The Nudge cafeteria part II

Cornell has launched a new web site,, for school lunch administrators and managers that may put us one step closer to a world of nudge cafeterias. David Just, a professor at Cornell’s Department of Applied Economics and Management explains the idea to US News:

Rather than advocating outright bans of certain foods, its goal is to “design sustainable lunchrooms that guide smarter choices.” The key word there is “guide.” Simply replacing pizza with whole-wheat flatbreads and fries with roasted sweet potatoes doesn’t allow kids to learn how to make real-world choices, says David Just…”We set it up so that everything is available and the kids are enabled to see how to make decisions,” he says. Making those decisions, he says, leads to good habits.

Among the ideas are 1) Separate cash only lanes for desserts and soft drinks; 2) Renaming vegetables (think “X-ray Vision Carrots”) or simply describing healthy foods in richer detail (think “rich vegetable medley soup” instead of “vegetable soup.” Anyone who does not appreciate the power of naming probably doesn’t eat out much. However, not all names appear to be effective. For example, calling an item “Food of the Day” doesn’t spark much of an appetite; 3) Shrinking the size of plates in the a la carte line in order to make food portions look larger, and therefore a better value.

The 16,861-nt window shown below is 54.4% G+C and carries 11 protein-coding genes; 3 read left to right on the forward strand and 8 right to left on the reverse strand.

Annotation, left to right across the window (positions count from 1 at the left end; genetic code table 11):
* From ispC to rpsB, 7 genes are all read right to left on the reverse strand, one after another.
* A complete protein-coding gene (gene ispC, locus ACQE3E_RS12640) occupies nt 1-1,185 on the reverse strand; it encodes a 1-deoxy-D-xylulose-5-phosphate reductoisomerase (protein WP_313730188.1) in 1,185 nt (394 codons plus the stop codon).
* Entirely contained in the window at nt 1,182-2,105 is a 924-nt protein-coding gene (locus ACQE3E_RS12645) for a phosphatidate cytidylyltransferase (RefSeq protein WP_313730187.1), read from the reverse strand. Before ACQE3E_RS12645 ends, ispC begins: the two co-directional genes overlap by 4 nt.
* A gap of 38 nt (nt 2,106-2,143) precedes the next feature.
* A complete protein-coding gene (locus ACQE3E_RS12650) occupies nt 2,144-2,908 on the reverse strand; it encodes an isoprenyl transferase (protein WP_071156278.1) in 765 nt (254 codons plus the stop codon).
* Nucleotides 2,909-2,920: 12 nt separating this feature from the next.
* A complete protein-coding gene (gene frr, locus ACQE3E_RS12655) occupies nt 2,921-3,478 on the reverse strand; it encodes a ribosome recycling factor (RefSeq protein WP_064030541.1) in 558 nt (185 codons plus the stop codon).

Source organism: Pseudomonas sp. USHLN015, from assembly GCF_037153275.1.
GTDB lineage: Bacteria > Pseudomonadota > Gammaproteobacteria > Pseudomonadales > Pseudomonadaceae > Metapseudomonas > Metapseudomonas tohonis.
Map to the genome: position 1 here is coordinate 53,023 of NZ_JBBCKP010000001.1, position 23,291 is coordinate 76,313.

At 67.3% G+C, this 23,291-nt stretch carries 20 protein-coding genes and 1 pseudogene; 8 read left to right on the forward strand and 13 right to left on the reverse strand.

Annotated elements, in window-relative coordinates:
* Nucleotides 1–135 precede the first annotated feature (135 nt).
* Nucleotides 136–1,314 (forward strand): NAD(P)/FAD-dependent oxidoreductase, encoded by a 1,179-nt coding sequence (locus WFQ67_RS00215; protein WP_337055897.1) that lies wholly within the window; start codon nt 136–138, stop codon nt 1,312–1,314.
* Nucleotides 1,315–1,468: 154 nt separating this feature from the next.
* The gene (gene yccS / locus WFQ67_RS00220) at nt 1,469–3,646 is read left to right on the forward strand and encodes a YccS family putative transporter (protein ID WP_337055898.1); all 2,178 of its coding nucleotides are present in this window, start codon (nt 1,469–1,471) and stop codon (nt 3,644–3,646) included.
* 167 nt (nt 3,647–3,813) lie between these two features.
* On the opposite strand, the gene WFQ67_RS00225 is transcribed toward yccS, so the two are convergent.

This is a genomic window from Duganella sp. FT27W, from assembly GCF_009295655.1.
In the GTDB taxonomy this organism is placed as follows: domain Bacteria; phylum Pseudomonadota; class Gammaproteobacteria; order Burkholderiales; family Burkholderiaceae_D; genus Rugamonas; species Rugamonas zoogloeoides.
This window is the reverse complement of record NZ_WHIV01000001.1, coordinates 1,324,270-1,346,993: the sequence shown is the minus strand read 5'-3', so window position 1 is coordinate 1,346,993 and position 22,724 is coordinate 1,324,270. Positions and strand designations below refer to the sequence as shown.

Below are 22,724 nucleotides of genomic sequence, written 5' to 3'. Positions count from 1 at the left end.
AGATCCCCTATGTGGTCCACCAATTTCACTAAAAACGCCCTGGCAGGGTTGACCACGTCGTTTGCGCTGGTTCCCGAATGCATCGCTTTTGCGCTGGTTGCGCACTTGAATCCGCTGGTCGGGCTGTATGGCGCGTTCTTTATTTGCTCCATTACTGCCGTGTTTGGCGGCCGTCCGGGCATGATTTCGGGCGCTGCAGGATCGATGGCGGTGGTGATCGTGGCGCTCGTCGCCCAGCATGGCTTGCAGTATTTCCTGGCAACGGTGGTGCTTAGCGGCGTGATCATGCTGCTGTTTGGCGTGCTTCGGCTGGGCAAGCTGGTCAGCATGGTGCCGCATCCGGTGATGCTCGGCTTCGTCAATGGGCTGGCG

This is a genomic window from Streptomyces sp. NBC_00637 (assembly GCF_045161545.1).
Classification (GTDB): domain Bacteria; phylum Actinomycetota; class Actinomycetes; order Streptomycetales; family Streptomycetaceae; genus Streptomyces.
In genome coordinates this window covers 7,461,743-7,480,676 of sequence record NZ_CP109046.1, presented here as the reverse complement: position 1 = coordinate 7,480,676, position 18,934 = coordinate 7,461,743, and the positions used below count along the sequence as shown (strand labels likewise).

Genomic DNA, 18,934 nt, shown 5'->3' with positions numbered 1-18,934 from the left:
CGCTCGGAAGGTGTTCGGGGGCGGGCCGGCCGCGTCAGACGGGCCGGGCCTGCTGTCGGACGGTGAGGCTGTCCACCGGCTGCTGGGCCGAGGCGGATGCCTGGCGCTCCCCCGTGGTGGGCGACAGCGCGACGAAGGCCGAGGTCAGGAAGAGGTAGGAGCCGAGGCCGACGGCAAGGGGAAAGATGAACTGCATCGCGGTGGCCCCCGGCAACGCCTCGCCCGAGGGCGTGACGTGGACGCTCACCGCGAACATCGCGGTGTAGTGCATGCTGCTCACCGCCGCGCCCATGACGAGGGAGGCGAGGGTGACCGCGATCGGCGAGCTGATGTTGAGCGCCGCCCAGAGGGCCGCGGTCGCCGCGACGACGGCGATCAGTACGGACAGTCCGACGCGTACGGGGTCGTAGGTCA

For a related article with a headline we love, check out “When Nudging in the Lunch Line Might be a Good Thing,” in this month’s Amber Waves from the USDA. Among the more interesting observations is the long length of time (relatively speaking) that students spend in line at lunch cafeteria: 5 minutes out of a 30-minute lunch period. A long time in check-out line can expose one to more temptations , very few of which are probably going to be healthy.

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One Response to “The Nudge cafeteria part II”

  1. adora Says:

    The cash-only feels more like a push than a nudge.

    I’m not very sure how they serve the food that. When I was in college, the food were served buffet style. People have the tendency to pile as much food on the plate as possible even if they can’t finish it.

    Some students do want to eat well and don’t like to waste food. The school did offer nutrient information on every dish. But it is hard to know how much is 100g!

    Instead of large buffet size buckets, I think it would help if the food is divided in pre-measured portions. People who really wants more can take 2 or even 3 plates/portions.

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